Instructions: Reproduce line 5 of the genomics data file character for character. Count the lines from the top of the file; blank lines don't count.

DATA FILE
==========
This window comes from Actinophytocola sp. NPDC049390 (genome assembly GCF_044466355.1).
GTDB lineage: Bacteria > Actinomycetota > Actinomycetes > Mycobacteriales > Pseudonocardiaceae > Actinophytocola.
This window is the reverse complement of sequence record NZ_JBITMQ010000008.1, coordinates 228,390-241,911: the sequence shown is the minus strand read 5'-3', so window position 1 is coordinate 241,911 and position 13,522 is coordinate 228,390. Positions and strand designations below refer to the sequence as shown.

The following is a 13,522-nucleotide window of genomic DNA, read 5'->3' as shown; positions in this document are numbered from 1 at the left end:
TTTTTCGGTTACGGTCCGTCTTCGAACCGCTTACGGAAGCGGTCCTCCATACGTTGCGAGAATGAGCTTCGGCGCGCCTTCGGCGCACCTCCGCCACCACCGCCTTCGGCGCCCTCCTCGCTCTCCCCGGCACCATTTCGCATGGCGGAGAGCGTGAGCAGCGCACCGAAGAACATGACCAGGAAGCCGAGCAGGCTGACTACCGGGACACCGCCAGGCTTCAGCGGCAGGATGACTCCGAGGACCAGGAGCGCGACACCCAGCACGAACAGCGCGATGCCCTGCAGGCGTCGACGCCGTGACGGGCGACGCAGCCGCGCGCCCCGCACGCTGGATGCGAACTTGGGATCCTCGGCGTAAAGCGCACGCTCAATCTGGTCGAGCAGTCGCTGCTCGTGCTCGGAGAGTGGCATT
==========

TTTTTCGGTTACGGTCCGTCTTCGAACCGCTTACGGAAGCGGTCCTCCATACGTTGCGAGAATGAGCTTCGGCGCGCCTTCGGCGCACCTCCGCCACCACCGCCTTCGGCGCCCTCCTCGCTCTCCCCGGCACCATTTCGCATGGCGGAGAGCGTGAGCAGCGCACCGAAGAACATGACCAGGAAGCCGAGCAGGCTGACTACCGGGACACCGCCAGGCTTCAGCGGCAGGATGACTCCGAGGACCAGGAGCGCGACACCCAGCACGAACAGCGCGATGCCCTGCAGGCGTCGACGCCGTGACGGGCGACGCAGCCGCGCGCCCCGCACGCTGGATGCGAACTTGGGATCCTCGGCGTAAAGCGCACGCTCAATCTGGTCGAGCAGTCGCTGCTCGTGCTCGGAGAGTGGCATT